Opioids have been used to provide pain relief for patients suffering from chronic pain for a long time. They work pretty well, but they have some side effects that have made their popularity decrease in the recent past. Scientists have been looking into new ways of making opioids much safer by reducing their negative side effects, and five of them are outlined below.
Opioids and Other Drugs
In recent studies done at the University of Arizona College of Medicine, it has been found that opioids are more addictive when used with other prescription drugs. The popular over-the-counter pain and fever reliever acetaminophen has been one of the culprits of opioid addiction. Patients who have been prescribed opioids as chronic pain relievers and are also taking acetaminophen are at a higher risk of becoming addicted to the opioids.
According to the American Cancer Society, the onset age for mesothelioma of the chest on average is 72 years, and this is one condition that may call for the prescription of opioids. With this in mind, it’s important to reveal to your doctor all the medication that you are taking beforehand and avoid self-medication. This will help as the prescribing doctor will prescribe an alternative medication for you.
Another recent study carried out by a research team led by Dr. Mark von Zastrow of the University of California, San Francisco, conducted a series of tests. They wanted to find out whether opioids produced by the body, endogenous opioids, bind to the same receptors in nerve cells as non-endogenous or therapeutic opioids. In this study, published online in Neuron on 5th May 2018, a remarkable discovery was made. It was found that drugs such as morphine activate opioid receptors in locations that endogenous or naturally occurring opioids do not. This study will provide the much-needed information to understand better the adverse actions of medically prescribed opioids with the possibility of manipulating the endogenous system and achieving optimum therapeutic results without the negative side effects of addiction, tolerance, and dependence. This will be great news for people suffering from any of more than 200 conditions affecting joints, with osteoarthritis being the most common form of arthritis.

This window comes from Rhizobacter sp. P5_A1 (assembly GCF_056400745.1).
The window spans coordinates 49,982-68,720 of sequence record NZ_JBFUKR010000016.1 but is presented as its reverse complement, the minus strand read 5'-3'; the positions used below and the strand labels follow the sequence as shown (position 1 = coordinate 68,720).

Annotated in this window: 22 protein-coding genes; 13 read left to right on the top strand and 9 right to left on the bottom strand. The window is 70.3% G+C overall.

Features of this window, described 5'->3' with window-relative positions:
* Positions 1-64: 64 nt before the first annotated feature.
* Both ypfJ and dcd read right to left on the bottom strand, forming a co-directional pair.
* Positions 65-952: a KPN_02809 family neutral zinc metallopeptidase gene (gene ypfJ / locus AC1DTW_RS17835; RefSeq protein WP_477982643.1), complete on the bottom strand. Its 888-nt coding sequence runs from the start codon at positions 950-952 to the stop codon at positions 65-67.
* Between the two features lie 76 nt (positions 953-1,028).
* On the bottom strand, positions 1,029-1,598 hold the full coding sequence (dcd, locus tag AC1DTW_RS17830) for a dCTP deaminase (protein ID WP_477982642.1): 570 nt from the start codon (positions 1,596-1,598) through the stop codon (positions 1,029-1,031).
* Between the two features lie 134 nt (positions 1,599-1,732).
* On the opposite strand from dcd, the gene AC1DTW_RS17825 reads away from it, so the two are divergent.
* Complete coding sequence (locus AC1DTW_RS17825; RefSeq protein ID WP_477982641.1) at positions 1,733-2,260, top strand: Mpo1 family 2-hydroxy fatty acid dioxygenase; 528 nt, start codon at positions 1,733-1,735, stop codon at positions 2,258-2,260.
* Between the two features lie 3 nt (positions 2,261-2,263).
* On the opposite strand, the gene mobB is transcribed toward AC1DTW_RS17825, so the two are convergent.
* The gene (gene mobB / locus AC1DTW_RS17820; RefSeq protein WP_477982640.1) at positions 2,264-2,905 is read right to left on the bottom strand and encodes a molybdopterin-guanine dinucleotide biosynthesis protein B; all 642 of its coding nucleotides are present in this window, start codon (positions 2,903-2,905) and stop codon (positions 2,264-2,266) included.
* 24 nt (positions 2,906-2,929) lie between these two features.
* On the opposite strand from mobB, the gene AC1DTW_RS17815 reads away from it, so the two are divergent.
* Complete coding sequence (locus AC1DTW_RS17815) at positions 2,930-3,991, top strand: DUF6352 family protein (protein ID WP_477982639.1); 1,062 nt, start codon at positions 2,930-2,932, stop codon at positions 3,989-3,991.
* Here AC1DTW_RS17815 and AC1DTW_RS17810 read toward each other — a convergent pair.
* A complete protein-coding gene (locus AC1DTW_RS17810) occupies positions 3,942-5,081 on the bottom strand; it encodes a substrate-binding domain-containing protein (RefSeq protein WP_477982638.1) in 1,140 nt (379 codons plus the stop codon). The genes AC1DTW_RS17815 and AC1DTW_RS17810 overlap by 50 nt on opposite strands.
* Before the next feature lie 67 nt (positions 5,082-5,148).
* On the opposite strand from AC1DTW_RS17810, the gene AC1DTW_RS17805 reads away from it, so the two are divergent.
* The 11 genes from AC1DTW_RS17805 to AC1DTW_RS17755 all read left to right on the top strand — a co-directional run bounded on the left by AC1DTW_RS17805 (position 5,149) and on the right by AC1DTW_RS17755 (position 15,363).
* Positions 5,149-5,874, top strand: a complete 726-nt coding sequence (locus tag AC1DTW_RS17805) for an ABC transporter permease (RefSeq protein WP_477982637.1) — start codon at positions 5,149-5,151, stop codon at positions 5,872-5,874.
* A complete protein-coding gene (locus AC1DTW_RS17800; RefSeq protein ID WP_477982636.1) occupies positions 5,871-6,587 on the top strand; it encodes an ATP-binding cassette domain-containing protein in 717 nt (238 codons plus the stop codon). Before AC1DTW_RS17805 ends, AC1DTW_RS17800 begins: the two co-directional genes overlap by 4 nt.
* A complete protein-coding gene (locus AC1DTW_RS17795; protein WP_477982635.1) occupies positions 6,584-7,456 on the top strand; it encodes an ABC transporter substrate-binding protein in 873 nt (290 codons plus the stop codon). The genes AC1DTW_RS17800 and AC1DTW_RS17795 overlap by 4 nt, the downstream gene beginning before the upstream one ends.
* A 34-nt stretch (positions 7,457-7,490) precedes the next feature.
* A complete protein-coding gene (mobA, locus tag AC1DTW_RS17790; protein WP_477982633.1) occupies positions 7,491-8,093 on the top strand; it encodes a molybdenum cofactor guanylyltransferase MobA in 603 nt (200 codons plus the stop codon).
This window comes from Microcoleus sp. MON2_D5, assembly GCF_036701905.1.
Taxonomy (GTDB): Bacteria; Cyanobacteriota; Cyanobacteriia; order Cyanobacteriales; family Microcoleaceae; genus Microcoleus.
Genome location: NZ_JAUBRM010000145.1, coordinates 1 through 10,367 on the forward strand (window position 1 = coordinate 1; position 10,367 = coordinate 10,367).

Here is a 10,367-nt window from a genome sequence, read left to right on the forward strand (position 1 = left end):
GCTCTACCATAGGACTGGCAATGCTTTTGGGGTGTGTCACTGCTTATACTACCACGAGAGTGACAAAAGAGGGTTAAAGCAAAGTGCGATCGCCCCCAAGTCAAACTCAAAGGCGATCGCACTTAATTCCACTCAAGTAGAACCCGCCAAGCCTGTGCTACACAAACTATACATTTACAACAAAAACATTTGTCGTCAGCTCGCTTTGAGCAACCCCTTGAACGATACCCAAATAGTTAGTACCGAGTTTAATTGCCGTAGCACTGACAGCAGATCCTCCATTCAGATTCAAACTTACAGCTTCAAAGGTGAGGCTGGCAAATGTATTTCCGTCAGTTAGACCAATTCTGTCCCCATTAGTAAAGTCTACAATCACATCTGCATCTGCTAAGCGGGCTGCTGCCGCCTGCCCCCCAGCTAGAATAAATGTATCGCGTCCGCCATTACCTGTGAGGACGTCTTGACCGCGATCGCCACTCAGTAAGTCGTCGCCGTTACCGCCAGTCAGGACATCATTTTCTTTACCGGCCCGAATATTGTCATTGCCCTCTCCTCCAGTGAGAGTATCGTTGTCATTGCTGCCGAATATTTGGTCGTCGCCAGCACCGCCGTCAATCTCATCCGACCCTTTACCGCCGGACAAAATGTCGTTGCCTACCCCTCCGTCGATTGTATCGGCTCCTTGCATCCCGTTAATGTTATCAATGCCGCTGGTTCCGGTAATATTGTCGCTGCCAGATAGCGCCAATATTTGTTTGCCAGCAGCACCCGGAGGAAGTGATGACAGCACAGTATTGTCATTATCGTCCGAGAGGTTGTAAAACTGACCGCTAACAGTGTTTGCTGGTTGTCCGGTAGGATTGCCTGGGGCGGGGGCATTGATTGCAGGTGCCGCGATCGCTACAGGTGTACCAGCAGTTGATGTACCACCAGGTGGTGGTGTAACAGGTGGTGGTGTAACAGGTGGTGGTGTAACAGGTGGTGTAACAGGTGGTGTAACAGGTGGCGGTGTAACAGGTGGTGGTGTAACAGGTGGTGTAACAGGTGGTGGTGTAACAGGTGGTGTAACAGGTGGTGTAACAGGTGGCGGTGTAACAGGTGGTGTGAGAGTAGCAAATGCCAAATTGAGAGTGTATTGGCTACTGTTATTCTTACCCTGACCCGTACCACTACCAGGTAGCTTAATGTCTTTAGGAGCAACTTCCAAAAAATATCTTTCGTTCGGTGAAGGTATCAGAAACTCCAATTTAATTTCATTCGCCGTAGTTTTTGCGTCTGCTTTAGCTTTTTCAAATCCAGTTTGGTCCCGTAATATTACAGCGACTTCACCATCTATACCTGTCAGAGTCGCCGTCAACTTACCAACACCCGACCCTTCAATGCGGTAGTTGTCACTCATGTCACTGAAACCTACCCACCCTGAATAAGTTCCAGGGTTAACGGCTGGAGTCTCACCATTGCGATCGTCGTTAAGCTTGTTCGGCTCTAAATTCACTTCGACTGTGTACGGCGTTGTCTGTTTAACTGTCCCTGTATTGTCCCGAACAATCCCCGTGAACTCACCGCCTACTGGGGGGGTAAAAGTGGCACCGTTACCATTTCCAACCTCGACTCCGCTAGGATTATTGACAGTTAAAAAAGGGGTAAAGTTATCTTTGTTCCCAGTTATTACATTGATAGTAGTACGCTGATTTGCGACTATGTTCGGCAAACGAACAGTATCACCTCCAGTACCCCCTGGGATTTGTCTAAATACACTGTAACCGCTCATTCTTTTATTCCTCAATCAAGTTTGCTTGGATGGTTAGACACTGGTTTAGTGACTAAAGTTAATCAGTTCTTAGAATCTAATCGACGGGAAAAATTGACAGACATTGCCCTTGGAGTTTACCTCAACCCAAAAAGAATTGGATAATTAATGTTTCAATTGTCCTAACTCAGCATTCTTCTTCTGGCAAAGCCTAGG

Blood-brain barriers, in simple terms, are blood vessel networks that run through the brain protecting it from harmful toxins. When these barriers are damaged, it means that more drugs can get across and cause a number of psychological effects, in this case with opioids. The other downside of these blood-brain barriers being damaged is that a patient runs a high risk of developing a tolerance to opioids. Science has countered this by working to find out the condition of these barriers so as to know whether one is a viable candidate for opioid-based medicine.
Scientists are exploring dose-reduction strategies that will make opioids much more effective at smaller doses. This is done by developing inhibitors that increase the effectiveness of opioid-based pain relievers while drastically decreasing the negative side effects. With 750,000 methadone prescriptions written in 2008 for pain relief, it’s clear that many people can benefit from such improvements as they are in need of effective pain relief, especially for people battling substance addiction.
At the West Virginia University School of Medicine, research is underway to understand the pharmacological effects of the drug and how the mu-opioid receptor, which is associated with opioid pain relief, is affected. In his work, Mr. Allison White, a Ph.D. candidate, will test a new hypothesis, where he will deliver common opioid painkillers with a kappa opioid receptor, such as nalfurafine. He believes that this could reduce the addictiveness and euphoria linked with opioids with no decrease in the drug’s pain-killing properties.
Science is getting us ever closer to an effective means of pain control, and this is great for everyone battling chronic pain. Soon enough, there will be endless benefits to using medicine that has opioids for pain relief with none of the common risks.